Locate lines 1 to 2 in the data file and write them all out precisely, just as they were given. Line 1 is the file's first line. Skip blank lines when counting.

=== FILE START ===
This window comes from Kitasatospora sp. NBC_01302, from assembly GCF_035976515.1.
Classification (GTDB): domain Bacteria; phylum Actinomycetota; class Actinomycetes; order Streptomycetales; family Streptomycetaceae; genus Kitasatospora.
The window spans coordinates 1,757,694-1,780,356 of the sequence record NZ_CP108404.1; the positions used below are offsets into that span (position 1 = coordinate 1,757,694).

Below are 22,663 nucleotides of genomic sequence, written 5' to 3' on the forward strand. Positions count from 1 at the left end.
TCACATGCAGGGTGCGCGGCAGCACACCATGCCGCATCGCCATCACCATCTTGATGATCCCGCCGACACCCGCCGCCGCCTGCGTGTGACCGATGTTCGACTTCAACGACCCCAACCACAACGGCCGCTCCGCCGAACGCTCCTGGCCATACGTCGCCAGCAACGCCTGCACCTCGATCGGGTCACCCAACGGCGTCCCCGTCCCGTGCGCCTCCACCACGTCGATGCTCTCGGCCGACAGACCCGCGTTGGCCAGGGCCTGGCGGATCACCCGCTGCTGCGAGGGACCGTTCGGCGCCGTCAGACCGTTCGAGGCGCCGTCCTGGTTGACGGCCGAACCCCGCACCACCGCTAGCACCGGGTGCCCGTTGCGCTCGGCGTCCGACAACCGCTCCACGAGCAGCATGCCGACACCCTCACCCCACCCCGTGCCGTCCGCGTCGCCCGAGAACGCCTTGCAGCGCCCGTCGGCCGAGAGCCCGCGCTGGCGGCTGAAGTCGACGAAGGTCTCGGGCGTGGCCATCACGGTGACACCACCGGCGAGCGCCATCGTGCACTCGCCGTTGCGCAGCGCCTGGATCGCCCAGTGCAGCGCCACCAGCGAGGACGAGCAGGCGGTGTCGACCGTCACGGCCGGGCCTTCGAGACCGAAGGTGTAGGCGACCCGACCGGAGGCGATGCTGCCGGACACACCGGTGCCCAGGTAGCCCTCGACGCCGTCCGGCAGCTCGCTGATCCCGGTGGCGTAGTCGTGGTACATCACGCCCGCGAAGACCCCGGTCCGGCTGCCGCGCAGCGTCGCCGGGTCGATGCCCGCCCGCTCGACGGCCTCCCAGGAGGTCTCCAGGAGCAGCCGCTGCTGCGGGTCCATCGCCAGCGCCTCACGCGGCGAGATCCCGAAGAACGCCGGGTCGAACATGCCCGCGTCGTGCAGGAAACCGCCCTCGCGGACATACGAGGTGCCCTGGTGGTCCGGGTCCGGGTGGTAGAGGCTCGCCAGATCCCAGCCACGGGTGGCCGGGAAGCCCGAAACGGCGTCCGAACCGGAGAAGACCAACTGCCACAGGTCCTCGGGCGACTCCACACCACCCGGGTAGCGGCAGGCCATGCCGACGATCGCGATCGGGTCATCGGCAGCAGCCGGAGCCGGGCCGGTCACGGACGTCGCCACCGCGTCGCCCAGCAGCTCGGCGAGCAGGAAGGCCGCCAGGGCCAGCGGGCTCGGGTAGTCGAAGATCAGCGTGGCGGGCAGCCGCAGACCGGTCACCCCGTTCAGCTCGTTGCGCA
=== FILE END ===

This window comes from Kitasatospora sp. NBC_01302, from assembly GCF_035976515.1.
Classification (GTDB): domain Bacteria; phylum Actinomycetota; class Actinomycetes; order Streptomycetales; family Streptomycetaceae; genus Kitasatospora.